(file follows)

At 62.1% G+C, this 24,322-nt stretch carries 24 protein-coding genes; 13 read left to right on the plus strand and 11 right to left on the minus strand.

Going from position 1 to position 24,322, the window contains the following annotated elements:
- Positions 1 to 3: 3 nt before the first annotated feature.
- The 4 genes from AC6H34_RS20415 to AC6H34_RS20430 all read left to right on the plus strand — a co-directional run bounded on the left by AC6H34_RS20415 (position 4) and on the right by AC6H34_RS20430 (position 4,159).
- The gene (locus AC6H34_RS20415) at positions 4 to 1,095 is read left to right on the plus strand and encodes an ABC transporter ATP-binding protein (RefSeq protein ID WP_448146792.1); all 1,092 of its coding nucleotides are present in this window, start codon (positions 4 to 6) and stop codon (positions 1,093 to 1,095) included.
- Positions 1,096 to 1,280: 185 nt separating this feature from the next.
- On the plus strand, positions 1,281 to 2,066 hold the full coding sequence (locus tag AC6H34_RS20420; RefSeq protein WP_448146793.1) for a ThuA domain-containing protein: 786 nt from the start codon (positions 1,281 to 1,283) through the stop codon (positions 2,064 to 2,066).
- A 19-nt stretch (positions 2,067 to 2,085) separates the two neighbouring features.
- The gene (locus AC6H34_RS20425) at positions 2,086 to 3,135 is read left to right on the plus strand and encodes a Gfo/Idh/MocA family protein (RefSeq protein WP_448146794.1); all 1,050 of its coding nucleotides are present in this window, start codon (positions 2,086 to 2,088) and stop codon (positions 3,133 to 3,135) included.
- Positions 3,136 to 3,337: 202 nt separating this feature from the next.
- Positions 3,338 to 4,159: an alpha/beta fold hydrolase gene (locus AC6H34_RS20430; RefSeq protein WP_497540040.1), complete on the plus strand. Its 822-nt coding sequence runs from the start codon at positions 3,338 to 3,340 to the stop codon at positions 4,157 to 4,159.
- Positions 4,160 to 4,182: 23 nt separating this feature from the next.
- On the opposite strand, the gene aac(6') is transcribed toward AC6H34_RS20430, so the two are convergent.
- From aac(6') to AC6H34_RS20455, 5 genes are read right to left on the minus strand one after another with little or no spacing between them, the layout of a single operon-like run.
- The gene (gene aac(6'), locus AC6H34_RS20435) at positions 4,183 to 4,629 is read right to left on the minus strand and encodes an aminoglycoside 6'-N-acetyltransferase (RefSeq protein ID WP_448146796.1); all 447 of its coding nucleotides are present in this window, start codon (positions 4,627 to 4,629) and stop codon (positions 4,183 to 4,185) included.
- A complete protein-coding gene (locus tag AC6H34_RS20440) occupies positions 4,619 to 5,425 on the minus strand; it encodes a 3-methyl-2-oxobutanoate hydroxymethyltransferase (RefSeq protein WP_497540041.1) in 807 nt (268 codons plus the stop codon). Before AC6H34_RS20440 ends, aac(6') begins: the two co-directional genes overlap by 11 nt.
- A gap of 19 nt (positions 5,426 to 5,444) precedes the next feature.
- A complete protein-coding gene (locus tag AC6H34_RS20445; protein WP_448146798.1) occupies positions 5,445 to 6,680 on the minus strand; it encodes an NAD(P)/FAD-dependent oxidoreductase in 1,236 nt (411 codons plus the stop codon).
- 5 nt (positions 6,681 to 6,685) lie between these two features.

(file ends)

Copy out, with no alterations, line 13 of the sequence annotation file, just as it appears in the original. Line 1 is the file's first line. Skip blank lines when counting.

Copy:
- On the opposite strand, the gene aac(6') is transcribed toward AC6H34_RS20430, so the two are convergent.